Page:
Gould:

Okay, let me speak to that. When I did think of the laser, meaning a laser amplifier with a resonator around it so it would oscillate, I did immediately realize that it would have a lot of power, or could, and that you could do things with that power. And in that first notebook number one, I even mentioned some things that you’d be able to do, and that it would not be limited to the temperature that you could raise a material to with a laser would not be limited by the second law of theory dynamics at all, and that it’s beam could be brighter than the sun or any thermal body. I even mentioned, I made a calculation to show that it could raise the temperature of some material sufficiently fast to raise it to the fusion temperature. That was very exciting. That’s what caused me a couple of months later to leave Columbia to do something about it, as distinct from what I did with the optical pump maser.

Bromberg:

By the way of fusion, do you mean their manipulation?

Gould:

Yes.

Bromberg:

It wasn’t even declassified yet.

Gould:

It wasn’t even classified yet. [Laughter]

Bromberg:

What does that mean?

Gould:

No, there was magnetic confinement...

Bromberg:

There was magnetic fusion going on in a classified program that was declassified in ‘58.

Gould:

Yes, right. Well, laser induced...

Appel:

[Inaudible; overlapping voices] …that’s what we only think about.

Gould:

Now, let me contrast what I did in response to that with what happened with Schawlow and Townes. Professor Townes was thinking about doing something, creating an oscillator in the visible part of the spectrum corresponding to the maser, and there were notations in his notebook about that. So he was thinking along those lines that you mentioned. However, he didn’t think of the Fabry-Perot cavity, which was the key to generating the beam. That was thought of by Schawlow sometime in early 1958. And the two of them together were able to come up with the laser as an oscillator.

Appel:

The optical maser.

Gould:

Optical maser, yes.

Bromberg:

When did you start calling it laser, right away?

Gould:

I did.

Appel:

But nobody else did.

Gould:

My notebook number one there is entitled some calculations of the feasibility of a laser, light amplification by stimulating the emission of radiation. And yes, they were moving from the maser to the visible, to the light region, and therefore they called it an optical maser. Not an optically pumped maser, an optical maser. And when they thought of that, they didn’t rush out and change their lives to do something about it. Well, they did do something about it. They were in a position to do something about it, but not for the same reasons that I was doing it. They were interested, I believe, more as another type of device or technique that could be used for optical spectroscopy in scientific work. But Schawlow, when he finished his visiting professorship at Columbia went back to Bell Labs, he kept thinking about it. He didn’t do experimental work, but he kept thinking about it. And he had an influence on people there and elsewhere. As a matter of fact, he had an influence on TRG when he came to talk to us once and said, “The ruby can never work. Its fluorescent is too inefficient,” based on his measurements of fluorescent efficiency at Bell, and thereby stopped work on the ruby as a laser material at TRG instantly.

Appel:

[Inaudible].

Gould:

But he didn’t stop Maiman, who was on the opposite side of the continent.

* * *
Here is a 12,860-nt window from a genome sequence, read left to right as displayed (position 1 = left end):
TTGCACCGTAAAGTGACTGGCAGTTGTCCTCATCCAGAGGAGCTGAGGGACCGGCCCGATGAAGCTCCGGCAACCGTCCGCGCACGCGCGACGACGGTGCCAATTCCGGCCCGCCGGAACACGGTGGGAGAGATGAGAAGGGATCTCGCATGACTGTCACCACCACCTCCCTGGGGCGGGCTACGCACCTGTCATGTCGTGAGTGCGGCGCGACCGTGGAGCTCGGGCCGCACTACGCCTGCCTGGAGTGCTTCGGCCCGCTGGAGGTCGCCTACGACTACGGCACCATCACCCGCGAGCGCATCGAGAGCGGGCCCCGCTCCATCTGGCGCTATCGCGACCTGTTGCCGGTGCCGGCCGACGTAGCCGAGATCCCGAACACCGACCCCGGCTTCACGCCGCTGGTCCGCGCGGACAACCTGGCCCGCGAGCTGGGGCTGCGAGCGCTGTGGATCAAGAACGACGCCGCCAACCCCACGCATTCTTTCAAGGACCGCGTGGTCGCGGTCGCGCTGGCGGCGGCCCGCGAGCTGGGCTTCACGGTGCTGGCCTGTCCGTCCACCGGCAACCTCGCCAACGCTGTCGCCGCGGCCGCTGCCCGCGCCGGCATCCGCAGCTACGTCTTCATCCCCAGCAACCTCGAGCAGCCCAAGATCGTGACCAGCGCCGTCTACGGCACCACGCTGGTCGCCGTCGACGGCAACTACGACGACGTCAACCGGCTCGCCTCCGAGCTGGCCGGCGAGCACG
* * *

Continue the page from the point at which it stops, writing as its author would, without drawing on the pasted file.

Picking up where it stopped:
Appel:

Well, then finish your thought, then.

Gould:

Well, okay. Townes assigned a graduate student to work on it at Columbia. For him it was another student thesis. Although it was an exciting idea, neither of them conceived of it as producing a lot of power or having applications other than possible communications, which was in their patent application as a possible application. Mostly it was an exciting new technique that could be used in scientific work. But for me, I saw it could be used to do things.

Bromberg:

It’s a fascinating difference. Well, now before we started taping, you were talking about how you first came to TRG, how you heard of the firm and so, and I’d like to get a little bit of that on tape, how they came to Columbia.

Gould:

All right. Around the turn of the year, at the end of 1957 I was trying to finish up, trying to write up my thesis. And Kusch kept asking me to do just one more experiment with that apparatus, and all the time the idea of this laser was burning a hole in my head. And I just thought, “I have to get out of here and get some place where I can work on it.” Now if I had been Townes’ student, I could possibly have worked on it at Columbia after all, he assigned a student to work on it at Columbia, and that grew into a whole team of people later. But Professor Kusch was a different sort of person. I knew that he would never allow it to be done, if he had anything to say about it, by me at Columbia before my thesis was ever done. And in fact, he wouldn’t have allowed that to be a project for a PhD thesis because it wasn’t basic research. From him that was applied research.

Bromberg:

Did you, by the way, get a chance to talk with him about it, or you decided not to talk with him about it because his attitude was as you describe it?

Gould:

Well, I didn’t talk to him about the laser, no. But I told him, of course, that I was going to leave when I did leave, but I didn’t really say why. And actually, to his credit, he tried several times during the next several years to get me to come back and finish or write this thing up: “And even if you can’t get back to Columbia, you can submit a thesis. I’ll waive any residency requirements,” there and so on. He tried to get me to do that, as did a lot of other people, but once I got into it at TRG there never was a minute left after that to do that. Although I did say in order to get time off at TRG to work on this thing, which I worked on without pay on my own time, I told Dr. Goldmuntz that I wanted to finish my thesis, and I wanted to take off a day a week or so to do that, while instead I was writing up mainly this whole big thick notebook on the laser. Now in retrospect it was kind of silly, perhaps, but I did do it.